The true state of the BPTC, from someone who has recently gone through it

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A Legal Cheek commenter shares their story


It hasn’t been an easy few months for the Bar Standards Board (BSB). With their consultation into the ‘Future of Training for the Bar’ finally coming to a close this month, it’s time to take stock and reflect.

Back in October it confidently trumpeted what it believed to be a number of viable alternatives to the current Bar Professional Training Course (BPTC). But they didn’t go down too well. Accepting that the current system needs to change, The Bar Council, Council of the Inns of Court (COIC) and over 500 members of the profession have all publicly slammed the BSB’s proposals.

Taking to Legal Cheek’s active comments section on these proposals, one recent BPTC student reveals their experience and why something needs to be done.

Anyone who’s done the BPTC recently (me three years ago) would tell you that the problem is much worse even than this letter makes it sound and the Bar Council solution is by far the best. The point of letting the knowledge based stuff be done through books is that you will no longer be forced to pay to sit in a class of 12 being taught rules that you have to learn by rote in the end. You spend one year doing 4 days a week, when the whole thing could be crammed in a matter of months. There is simply no challenging material there to justify group learning.

And yet of the 12 in my class, only 2 of us ever got pupillages. Indeed, 5 failed the course (3 failed EVERY single module and EVERY single resit and of those, 1 went on to pay to do the course again the following year). That they could do so is shocking – there is a lot to learn off by heart, but that is it – it is at pre-GCSE level of difficulty. Most of the people I knew who had/got pupillages that year got the two highest levels of grade in the final exams, by virtue of a few weeks’ cramming at the end.

There were people in my class who were hard workers, but who could not understand the difference between a rule saying someone ‘must’ do something and someone ‘may’ do it, even after this was explained to them for 30 minutes (which of course the rest of us had paid to sit through). I remember someone eagerly putting up their hand to answer the question “When are you permitted to serve a witness summary instead of a witness statement?” with the answer “You have to pay them travel expenses”. And then not understanding why that didn’t answer the question.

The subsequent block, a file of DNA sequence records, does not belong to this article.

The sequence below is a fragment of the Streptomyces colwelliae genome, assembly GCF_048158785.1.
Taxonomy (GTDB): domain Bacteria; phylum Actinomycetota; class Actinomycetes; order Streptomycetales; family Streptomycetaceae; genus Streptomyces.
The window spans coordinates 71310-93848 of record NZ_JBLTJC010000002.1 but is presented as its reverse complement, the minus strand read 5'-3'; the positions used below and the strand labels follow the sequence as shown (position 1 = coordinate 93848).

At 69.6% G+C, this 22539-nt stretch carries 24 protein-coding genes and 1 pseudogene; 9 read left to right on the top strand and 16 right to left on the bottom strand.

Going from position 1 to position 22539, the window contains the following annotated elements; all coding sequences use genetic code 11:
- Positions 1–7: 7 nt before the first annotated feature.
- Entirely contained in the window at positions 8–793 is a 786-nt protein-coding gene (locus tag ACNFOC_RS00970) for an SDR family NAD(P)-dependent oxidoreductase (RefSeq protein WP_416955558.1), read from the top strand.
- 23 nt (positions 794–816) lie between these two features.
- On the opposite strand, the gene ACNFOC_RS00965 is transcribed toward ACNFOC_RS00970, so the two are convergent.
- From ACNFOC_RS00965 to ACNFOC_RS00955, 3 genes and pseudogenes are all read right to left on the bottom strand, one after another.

Needless to say these were people with 2:2 LLBs from degree-machine universities, who had absolutely no hope of getting a pupillage. That the law schools will take their £16k (as it then was), and take it repeatedly if they wish to redo the year after failing, is atrocious.

At least if the knowledge-based exams filtered out these people from advancing to the practical stage, where you have a lot to learn (albeit if it is still easy to pass), that stage could be much more useful for those left in the mix. Imagine trying to do a cross-examination when the classmate playing your witness cannot remember, no matter how many times they are reminded, which character they are supposed to be playing. Or when every single class for an entire year someone has to have it explained to them again the difference between ‘open’ and ‘closed’ questions.

It was a painful year and it would be brilliant if future generations of barristers could be better served.

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